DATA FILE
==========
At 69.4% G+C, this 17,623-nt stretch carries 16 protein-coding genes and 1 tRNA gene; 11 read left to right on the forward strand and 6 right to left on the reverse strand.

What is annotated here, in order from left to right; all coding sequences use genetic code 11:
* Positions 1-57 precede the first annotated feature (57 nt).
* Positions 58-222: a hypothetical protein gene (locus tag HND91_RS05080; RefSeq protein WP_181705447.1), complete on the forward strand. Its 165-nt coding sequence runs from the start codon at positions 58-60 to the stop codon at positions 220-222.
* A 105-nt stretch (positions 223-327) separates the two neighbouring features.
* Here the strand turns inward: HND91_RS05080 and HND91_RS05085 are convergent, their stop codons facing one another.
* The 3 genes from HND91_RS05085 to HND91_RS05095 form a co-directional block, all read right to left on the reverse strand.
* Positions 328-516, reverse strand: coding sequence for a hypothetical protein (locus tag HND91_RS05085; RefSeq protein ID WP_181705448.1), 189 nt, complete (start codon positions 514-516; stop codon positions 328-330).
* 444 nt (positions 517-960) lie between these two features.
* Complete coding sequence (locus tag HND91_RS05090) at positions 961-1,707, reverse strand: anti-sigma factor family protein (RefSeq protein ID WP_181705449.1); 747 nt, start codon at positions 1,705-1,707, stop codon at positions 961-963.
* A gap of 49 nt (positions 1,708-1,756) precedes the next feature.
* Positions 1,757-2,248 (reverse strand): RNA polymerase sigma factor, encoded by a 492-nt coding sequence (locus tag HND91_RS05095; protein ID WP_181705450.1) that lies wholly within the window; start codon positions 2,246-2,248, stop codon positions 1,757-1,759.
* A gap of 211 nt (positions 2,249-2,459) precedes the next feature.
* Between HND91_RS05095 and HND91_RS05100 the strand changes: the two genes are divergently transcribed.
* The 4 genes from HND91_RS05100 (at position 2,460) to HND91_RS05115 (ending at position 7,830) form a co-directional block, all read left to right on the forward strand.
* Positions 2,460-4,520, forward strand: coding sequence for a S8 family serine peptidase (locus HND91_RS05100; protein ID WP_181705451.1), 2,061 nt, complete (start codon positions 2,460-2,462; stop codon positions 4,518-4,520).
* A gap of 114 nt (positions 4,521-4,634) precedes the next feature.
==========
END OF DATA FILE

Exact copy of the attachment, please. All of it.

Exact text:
At 69.4% G+C, this 17,623-nt stretch carries 16 protein-coding genes and 1 tRNA gene; 11 read left to right on the forward strand and 6 right to left on the reverse strand.

What is annotated here, in order from left to right; all coding sequences use genetic code 11:
* Positions 1-57 precede the first annotated feature (57 nt).
* Positions 58-222: a hypothetical protein gene (locus tag HND91_RS05080; RefSeq protein WP_181705447.1), complete on the forward strand. Its 165-nt coding sequence runs from the start codon at positions 58-60 to the stop codon at positions 220-222.
* A 105-nt stretch (positions 223-327) separates the two neighbouring features.
* Here the strand turns inward: HND91_RS05080 and HND91_RS05085 are convergent, their stop codons facing one another.
* The 3 genes from HND91_RS05085 to HND91_RS05095 form a co-directional block, all read right to left on the reverse strand.
* Positions 328-516, reverse strand: coding sequence for a hypothetical protein (locus tag HND91_RS05085; RefSeq protein ID WP_181705448.1), 189 nt, complete (start codon positions 514-516; stop codon positions 328-330).
* 444 nt (positions 517-960) lie between these two features.
* Complete coding sequence (locus tag HND91_RS05090) at positions 961-1,707, reverse strand: anti-sigma factor family protein (RefSeq protein ID WP_181705449.1); 747 nt, start codon at positions 1,705-1,707, stop codon at positions 961-963.
* A gap of 49 nt (positions 1,708-1,756) precedes the next feature.
* Positions 1,757-2,248 (reverse strand): RNA polymerase sigma factor, encoded by a 492-nt coding sequence (locus tag HND91_RS05095; protein ID WP_181705450.1) that lies wholly within the window; start codon positions 2,246-2,248, stop codon positions 1,757-1,759.
* A gap of 211 nt (positions 2,249-2,459) precedes the next feature.
* Between HND91_RS05095 and HND91_RS05100 the strand changes: the two genes are divergently transcribed.
* The 4 genes from HND91_RS05100 (at position 2,460) to HND91_RS05115 (ending at position 7,830) form a co-directional block, all read left to right on the forward strand.
* Positions 2,460-4,520, forward strand: coding sequence for a S8 family serine peptidase (locus HND91_RS05100; protein ID WP_181705451.1), 2,061 nt, complete (start codon positions 2,460-2,462; stop codon positions 4,518-4,520).
* A gap of 114 nt (positions 4,521-4,634) precedes the next feature.